Remember that divorce is legal when Jesus said this. Deut 24:1-4 was the law when Jesus was alive and it is unconditional. Jesus is not teaching here the new rules for divorce. He is saying that divorce is contrary to the purpose of marriage in the first place. When we treat Bible verses like Matt 5:31-32 like the ‘new rules’ for divorce we fall prey to the rule / exception moral reasoning style of the Pharisees rather than the teaching of Jesus. Jesus is not writing a new set of conditions but instead is claiming that divorce and remarriage are linked with adultery as cause is to effect. Jesus is saying that if one is free in ending his marriage then he is much more vulnerable to be tempted to covet another man’s wife (Ex. 20: 17) rather than to remain committed to one’s own. If marriage really is a one-man / one-woman bond that is indissoluble except by death, then they have no choice but to dig deep and recommit to their marriage, rather than seek greener pastures. Secondly, the shattering of one’s original marriage commitment frequently leads to weaker marriage commitments the second and third and fourth times around. Once the sacred meaning of the marriage covenant has been broken, especially through adultery, the second or third marriage is unlikely to recover that meaning.
Our culture today has a tragically damaged view of marriage that has become even more warped and twisted. Marriage is often called a contract between two parties but that’s not the way it should be. Marriage was meant to be a covenant and not a contract. Here we need to talk about the broader context:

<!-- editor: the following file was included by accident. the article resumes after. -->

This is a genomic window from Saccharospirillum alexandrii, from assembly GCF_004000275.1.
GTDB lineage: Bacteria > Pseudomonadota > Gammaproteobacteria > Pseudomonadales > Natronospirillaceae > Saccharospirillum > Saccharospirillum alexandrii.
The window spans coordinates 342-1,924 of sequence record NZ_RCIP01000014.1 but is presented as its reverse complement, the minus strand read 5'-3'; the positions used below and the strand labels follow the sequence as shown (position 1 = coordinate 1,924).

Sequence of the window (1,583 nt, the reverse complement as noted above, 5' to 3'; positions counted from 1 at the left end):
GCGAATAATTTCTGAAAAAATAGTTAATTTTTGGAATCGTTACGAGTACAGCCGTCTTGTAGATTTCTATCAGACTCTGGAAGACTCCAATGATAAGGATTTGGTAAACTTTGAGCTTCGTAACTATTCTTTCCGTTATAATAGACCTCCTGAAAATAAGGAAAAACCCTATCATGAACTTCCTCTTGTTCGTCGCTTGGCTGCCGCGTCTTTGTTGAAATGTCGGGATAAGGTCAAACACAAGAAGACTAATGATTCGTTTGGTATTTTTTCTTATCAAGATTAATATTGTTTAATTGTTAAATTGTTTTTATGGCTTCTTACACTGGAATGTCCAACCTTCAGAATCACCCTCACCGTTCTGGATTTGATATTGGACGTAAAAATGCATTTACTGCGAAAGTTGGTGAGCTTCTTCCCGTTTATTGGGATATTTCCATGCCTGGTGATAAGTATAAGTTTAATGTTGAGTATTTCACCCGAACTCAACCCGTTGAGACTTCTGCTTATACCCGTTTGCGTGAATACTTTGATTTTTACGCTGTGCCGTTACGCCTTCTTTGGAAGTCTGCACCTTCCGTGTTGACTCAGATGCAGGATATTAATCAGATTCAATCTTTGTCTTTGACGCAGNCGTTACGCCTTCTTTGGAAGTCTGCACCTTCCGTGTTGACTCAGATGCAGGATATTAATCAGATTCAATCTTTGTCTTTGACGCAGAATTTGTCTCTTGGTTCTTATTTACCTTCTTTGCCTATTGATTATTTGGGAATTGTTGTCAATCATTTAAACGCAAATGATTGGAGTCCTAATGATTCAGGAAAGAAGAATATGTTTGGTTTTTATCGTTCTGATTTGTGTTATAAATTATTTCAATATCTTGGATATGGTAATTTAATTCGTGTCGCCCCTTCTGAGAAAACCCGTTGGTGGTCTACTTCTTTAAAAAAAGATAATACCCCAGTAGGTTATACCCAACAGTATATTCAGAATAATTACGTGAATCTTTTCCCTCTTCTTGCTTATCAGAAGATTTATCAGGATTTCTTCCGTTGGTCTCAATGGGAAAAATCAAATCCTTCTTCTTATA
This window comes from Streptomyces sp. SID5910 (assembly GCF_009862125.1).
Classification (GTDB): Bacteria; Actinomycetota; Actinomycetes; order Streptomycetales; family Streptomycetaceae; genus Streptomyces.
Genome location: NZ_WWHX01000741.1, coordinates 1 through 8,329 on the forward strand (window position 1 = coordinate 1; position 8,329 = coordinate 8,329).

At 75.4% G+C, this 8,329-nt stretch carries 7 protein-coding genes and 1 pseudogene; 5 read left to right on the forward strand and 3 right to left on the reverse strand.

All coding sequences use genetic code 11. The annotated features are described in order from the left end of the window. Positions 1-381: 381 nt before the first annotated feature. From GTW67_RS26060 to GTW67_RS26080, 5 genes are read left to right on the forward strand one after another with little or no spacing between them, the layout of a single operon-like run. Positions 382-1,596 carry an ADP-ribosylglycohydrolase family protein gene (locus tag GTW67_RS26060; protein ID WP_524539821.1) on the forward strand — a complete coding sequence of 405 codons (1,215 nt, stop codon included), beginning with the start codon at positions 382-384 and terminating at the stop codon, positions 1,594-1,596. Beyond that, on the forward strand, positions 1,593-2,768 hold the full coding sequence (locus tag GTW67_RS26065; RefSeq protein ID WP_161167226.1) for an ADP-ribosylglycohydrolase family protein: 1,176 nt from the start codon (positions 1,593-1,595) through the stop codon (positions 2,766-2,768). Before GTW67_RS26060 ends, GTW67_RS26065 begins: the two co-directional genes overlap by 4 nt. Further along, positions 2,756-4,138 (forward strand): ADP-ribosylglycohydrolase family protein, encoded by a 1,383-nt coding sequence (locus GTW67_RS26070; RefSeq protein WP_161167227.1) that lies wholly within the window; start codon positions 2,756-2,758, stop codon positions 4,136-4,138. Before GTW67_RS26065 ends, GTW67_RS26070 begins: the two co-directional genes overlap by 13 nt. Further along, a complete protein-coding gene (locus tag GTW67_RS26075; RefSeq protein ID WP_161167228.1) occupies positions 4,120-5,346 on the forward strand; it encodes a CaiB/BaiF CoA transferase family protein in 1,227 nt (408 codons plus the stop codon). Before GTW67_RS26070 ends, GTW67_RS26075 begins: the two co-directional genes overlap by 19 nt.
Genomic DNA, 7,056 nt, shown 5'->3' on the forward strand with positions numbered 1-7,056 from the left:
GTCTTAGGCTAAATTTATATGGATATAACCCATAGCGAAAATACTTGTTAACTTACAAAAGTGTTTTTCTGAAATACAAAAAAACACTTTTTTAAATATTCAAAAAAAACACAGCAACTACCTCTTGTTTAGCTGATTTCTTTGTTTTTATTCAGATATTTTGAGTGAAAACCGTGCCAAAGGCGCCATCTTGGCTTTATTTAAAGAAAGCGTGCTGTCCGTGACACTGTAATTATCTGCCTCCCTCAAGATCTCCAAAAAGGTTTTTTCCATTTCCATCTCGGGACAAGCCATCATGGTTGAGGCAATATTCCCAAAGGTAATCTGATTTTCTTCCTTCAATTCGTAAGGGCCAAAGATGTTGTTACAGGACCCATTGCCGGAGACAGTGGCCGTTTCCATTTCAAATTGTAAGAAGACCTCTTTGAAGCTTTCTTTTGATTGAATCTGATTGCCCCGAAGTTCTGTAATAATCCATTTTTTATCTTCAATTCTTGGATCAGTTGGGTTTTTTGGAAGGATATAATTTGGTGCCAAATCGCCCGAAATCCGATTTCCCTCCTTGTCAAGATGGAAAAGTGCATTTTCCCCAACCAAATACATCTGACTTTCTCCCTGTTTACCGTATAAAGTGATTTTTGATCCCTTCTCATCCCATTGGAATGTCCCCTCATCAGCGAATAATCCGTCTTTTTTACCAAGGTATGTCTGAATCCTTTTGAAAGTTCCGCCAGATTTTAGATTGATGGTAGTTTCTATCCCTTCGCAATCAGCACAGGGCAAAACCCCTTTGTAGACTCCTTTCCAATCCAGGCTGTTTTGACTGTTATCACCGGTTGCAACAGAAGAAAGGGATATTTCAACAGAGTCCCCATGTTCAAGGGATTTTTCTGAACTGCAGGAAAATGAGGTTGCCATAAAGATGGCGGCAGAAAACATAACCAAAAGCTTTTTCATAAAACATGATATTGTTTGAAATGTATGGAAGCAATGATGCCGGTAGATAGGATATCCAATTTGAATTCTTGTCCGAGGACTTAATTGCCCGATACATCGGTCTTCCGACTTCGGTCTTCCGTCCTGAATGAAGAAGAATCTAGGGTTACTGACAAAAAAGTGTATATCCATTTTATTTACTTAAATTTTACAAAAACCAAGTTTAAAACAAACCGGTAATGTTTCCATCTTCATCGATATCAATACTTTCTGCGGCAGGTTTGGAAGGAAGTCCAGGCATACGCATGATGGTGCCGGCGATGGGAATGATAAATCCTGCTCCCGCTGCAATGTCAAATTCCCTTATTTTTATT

A contract is a legal agreement that is:
• Witnessed by the two participants
• Stipulated by conditions of the two parties
• A contract says, “I will do this if you do that.”
On the other hand a covenant is
• Witnessed by God
• Defined by the devotion of the two parties
• A covenant says, “I will do this, regardless what you do”
God has made an everlasting covenant with humanity that he will love us unconditionally. God sent his son Jesus Christ to pay the penalty for sin and deliver us from the death sentence we were under. Jesus died on a cross and was buried and three days later rose from the dead, having conquered sin and death.
Becoming a Christian is identifying Jesus as God’s Son. When you say you’re a Christian you are saying that you trust Jesus to redeem you from your sin and you are baptized, in faith, into his death. You are raised out of the water just like Jesus was raised out of a tomb.
Marriage is just like that. It is a commitment that is not conditional on compliance but is conditional on the character of the person who made the agreement. God’s character is completely trustworthy. He doesn’t just speak the truth, God IS TRUTH! Marriage was meant to be like that.
My promise to be faithful to Julie wasn’t conditional on her being faithful, but on my being true. I will love Julie forever because I want to be true to my promise. Even if she is not faithful, I want to be true to my promise. If our marriage is a healthy one then she has made a similar promise.
Marriage is meant to be a miniature example of the faithful relationship that God desires for us. One that is steadfast and eternal; Committed in love to each other forever.